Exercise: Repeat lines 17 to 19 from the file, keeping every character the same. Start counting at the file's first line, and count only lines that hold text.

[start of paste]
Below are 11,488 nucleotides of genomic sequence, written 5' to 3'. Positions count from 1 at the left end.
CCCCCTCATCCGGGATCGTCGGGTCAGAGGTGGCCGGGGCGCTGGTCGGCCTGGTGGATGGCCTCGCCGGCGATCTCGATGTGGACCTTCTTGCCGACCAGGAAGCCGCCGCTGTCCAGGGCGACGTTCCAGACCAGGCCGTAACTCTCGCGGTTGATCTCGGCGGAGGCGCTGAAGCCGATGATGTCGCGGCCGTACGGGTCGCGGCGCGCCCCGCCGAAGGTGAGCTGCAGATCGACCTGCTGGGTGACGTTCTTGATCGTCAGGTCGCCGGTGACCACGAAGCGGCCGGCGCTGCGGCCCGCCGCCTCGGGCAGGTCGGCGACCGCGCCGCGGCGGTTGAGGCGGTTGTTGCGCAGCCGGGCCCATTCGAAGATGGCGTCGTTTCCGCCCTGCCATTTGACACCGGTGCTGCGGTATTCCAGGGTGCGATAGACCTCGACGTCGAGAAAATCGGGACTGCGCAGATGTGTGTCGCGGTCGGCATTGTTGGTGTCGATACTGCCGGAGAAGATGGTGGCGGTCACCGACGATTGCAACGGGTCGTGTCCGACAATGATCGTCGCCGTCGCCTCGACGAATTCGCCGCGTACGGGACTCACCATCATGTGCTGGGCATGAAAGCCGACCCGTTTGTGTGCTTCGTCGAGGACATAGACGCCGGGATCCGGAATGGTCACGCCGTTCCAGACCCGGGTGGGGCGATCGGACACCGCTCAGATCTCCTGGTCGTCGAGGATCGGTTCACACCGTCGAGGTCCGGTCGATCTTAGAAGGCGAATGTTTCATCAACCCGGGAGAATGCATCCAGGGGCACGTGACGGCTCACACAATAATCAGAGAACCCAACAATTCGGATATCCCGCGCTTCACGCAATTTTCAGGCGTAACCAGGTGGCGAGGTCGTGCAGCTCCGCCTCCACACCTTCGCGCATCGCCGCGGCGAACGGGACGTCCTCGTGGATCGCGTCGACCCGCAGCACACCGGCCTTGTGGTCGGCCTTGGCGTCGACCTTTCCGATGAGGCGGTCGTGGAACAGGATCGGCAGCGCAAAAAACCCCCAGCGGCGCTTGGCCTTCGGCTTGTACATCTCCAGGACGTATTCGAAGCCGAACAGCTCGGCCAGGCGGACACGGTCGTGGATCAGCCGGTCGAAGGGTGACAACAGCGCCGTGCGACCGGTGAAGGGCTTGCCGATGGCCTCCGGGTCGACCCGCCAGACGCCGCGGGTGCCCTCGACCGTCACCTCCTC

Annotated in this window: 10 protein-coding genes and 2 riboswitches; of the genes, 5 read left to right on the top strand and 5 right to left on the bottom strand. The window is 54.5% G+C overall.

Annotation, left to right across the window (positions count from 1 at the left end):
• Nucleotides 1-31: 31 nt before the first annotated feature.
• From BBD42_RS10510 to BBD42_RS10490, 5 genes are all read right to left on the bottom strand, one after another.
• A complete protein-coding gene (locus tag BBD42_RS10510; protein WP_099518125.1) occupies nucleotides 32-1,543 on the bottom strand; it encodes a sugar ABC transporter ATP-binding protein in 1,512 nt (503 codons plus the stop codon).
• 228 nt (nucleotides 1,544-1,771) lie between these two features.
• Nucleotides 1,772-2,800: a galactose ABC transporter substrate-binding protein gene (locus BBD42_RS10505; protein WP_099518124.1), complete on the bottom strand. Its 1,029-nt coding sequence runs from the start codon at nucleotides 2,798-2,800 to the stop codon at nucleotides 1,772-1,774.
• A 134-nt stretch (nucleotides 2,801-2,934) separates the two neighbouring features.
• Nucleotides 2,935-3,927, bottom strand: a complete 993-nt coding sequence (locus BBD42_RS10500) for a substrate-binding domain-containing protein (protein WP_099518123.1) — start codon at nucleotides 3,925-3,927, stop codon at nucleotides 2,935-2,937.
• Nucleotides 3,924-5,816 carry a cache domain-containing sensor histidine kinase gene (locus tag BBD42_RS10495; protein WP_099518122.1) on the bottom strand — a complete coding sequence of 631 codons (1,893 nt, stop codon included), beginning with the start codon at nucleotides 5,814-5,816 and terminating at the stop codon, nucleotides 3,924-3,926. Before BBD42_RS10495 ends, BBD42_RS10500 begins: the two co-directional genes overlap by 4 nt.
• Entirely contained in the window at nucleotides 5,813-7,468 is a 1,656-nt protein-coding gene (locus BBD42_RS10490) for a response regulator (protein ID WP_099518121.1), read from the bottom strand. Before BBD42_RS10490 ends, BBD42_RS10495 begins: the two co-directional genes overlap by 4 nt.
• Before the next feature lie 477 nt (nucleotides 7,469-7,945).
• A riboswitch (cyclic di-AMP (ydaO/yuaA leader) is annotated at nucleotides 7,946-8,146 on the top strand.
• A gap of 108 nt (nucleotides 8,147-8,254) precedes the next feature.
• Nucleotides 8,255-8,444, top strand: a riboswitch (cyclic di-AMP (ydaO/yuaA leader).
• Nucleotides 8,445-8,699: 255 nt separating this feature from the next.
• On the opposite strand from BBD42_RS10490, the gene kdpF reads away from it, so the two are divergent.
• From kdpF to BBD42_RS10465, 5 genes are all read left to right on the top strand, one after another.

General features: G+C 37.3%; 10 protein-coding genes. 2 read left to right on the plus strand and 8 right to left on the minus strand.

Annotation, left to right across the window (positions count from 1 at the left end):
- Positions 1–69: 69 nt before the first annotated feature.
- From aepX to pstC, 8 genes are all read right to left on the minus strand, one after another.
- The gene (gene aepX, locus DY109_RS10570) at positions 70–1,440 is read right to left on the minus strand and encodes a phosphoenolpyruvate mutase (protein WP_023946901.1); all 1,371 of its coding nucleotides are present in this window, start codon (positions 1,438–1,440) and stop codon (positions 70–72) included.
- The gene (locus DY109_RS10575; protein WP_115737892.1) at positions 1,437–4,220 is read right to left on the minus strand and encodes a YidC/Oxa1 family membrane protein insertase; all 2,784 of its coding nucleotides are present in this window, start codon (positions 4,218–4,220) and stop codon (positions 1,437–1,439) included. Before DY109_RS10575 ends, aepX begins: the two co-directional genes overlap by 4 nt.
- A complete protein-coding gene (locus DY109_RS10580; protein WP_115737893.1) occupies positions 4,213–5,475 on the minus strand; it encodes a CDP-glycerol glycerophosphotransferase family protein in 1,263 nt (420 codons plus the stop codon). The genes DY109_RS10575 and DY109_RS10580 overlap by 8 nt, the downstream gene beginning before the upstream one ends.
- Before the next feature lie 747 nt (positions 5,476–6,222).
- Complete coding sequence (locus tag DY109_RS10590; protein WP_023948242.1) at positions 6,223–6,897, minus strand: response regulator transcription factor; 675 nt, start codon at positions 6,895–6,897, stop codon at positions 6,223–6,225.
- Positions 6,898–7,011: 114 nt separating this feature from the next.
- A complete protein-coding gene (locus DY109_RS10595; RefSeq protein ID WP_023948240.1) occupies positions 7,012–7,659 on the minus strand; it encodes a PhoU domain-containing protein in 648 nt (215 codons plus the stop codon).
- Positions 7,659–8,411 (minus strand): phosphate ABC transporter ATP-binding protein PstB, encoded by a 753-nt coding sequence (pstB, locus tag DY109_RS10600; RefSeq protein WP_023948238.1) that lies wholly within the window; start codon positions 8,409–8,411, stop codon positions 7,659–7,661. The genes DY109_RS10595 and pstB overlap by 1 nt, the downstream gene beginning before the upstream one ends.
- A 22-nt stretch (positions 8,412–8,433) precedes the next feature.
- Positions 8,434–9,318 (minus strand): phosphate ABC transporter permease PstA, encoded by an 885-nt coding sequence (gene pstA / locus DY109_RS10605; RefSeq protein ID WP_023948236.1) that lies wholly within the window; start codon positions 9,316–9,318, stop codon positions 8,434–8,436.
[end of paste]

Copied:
• Nucleotides 8,255-8,444, top strand: a riboswitch (cyclic di-AMP (ydaO/yuaA leader).
• Nucleotides 8,445-8,699: 255 nt separating this feature from the next.
• On the opposite strand from BBD42_RS10490, the gene kdpF reads away from it, so the two are divergent.